BRYAN HUGHES: Pearson should have shown more control

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Leicester City manager Nigel Pearson has certainly had an interesting week.

His clash with Crystal Palace’s James McArthur in Saturday’s game just underlined the fact that manager’s should be able to control themselves on the touchline, even if he is going through a tough time.

We saw a similar incident last season when then Newcastle manager Alan Pardew had a coming together with Hull City’s David Meyler.

We have all made errors as managers, which is something you look at when you are new to the role.

You have to keep your calm on the touchline when things become heated.

Most managers are ex-players, so they will be kicking and heading every ball on the park.

You can only do so much as a manager. The preparation is fine, but when the players go over the line it is down to them.

There is that fire burning in your belly and you need that passion for your team.

Football is a family day-out nowadays though, so incidents like that should be clamped down upon.

The last thing that kids should see is managers fighting among themselves or with players.

Despite all that has happened over the weekend, I believe that Leicester’s decision to keep Pearson in charge is a good one because it will give Leicester a good opportunity to get out of the sticky situation they are in.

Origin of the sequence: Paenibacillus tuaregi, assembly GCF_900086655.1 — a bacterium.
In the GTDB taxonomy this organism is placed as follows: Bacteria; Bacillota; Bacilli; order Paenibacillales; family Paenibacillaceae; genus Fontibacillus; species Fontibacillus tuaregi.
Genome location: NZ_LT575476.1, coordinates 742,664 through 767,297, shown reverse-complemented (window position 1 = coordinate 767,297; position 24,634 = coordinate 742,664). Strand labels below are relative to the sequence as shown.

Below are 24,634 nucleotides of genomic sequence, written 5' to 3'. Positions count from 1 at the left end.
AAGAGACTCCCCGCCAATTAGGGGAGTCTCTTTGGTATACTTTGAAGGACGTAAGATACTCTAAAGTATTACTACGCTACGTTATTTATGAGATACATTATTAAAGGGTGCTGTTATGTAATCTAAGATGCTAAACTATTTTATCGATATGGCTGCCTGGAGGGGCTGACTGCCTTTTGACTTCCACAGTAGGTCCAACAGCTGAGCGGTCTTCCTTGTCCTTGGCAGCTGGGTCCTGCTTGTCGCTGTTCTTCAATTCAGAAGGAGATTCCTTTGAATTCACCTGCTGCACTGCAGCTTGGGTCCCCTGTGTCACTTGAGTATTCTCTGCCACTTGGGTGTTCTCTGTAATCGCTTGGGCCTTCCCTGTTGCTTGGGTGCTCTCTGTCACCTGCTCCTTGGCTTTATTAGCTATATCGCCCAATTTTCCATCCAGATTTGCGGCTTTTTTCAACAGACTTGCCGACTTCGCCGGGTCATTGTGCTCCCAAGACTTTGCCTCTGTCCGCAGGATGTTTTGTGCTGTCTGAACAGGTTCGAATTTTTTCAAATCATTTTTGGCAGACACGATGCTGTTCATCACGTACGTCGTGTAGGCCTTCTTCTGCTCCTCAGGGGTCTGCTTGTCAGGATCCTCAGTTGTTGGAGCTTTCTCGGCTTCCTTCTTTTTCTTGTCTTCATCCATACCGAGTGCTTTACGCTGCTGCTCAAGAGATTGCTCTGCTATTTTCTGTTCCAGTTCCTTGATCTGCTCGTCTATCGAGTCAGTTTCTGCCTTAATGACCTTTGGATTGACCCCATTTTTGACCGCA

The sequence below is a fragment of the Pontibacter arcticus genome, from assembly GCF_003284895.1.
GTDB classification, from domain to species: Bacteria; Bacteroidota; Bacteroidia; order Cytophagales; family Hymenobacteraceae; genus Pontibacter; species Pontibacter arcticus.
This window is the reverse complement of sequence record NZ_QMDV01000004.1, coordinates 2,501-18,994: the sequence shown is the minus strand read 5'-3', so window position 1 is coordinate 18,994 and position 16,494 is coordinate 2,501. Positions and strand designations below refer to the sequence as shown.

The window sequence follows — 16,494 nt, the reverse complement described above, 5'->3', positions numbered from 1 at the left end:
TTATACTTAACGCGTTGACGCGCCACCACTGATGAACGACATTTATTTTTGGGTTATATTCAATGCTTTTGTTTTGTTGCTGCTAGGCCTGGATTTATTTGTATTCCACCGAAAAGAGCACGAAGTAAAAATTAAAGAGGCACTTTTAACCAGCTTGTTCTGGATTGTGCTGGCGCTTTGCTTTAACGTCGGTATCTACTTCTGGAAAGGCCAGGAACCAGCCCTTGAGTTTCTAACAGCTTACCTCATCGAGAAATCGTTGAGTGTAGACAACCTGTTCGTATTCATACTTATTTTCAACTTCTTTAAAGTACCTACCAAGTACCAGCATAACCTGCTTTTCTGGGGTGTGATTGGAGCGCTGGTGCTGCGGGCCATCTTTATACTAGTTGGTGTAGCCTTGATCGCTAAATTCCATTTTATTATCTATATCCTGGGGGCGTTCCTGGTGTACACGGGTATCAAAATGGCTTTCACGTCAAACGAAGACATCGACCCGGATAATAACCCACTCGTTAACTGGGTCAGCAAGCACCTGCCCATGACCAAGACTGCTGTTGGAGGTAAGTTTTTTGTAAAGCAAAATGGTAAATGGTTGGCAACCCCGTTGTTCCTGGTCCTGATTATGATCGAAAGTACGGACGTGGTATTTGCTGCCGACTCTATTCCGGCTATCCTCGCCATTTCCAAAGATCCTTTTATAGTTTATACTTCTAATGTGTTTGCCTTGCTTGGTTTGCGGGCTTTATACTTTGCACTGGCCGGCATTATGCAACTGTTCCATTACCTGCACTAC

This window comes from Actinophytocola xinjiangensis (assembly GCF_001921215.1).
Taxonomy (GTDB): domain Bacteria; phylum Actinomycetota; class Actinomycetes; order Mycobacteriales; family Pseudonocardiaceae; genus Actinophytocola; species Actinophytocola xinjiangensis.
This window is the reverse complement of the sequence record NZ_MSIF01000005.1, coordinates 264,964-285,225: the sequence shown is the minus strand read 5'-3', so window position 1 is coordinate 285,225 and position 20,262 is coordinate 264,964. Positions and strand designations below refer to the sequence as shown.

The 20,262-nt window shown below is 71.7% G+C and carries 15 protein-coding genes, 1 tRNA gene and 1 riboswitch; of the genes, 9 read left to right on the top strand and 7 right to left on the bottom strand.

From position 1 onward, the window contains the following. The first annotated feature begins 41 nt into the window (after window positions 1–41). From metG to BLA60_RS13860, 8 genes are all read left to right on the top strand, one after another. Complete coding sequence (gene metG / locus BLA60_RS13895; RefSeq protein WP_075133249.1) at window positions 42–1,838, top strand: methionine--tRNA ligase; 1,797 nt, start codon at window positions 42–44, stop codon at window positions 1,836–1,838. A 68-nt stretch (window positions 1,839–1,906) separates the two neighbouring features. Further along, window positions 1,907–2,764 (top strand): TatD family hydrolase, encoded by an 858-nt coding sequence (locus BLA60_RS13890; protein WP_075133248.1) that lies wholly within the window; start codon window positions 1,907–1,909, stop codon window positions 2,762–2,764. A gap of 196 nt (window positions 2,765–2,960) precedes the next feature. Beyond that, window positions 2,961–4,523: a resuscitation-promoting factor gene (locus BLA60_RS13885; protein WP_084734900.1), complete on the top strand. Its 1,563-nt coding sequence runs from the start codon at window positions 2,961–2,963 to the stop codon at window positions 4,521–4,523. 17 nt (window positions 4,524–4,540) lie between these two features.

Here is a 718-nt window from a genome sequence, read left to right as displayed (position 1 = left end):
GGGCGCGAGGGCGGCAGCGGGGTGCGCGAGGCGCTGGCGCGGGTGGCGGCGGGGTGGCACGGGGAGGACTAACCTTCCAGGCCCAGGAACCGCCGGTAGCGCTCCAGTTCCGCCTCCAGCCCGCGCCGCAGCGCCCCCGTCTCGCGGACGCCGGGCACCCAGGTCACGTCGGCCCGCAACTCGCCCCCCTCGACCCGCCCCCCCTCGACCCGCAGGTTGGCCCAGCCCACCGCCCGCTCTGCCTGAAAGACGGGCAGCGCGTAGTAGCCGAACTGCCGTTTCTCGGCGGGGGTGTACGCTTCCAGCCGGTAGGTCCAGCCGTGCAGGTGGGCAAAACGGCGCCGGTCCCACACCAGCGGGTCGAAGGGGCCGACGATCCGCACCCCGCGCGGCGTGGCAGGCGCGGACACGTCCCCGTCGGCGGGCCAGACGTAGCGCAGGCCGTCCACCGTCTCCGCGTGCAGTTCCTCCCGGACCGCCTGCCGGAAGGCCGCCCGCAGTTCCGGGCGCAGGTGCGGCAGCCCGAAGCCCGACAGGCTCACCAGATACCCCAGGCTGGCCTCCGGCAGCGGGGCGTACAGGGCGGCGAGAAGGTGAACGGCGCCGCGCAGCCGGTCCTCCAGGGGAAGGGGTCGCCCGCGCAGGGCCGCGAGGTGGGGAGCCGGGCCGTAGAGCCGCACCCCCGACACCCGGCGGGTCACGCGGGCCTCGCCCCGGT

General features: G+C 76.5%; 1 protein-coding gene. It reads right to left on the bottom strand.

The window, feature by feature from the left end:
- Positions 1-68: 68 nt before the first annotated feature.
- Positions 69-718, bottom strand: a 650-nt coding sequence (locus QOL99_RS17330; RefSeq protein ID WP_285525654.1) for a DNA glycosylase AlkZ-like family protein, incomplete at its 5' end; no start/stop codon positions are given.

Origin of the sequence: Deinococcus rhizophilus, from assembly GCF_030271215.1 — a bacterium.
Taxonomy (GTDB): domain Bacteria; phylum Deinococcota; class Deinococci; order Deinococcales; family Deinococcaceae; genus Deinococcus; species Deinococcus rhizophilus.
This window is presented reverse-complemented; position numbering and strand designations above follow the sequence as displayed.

People forget that Pearson did such a good job in getting Leicester up to the Premier League, but boards do act a little hastily in today’s game.

When I was playing at Charlton, Alan Curbishley, who had an amazing legacy with the club, was replaced by Iain Dowie.

Iain was only given 14 games before he was sacked, which didn’t give him the chance to build his own team or anything like that.

It was similar with David Moyes at Manchester United. It is so hard to replace somebody like Sir Alex Ferguson, who had so much success at the club.

I obviously get the point that it is a big business that is all focused on results.

There still needs to be more consistency though because I believe that it breeds success.

When a manager is sacked then the merry-go-round starts again and that can continue for a number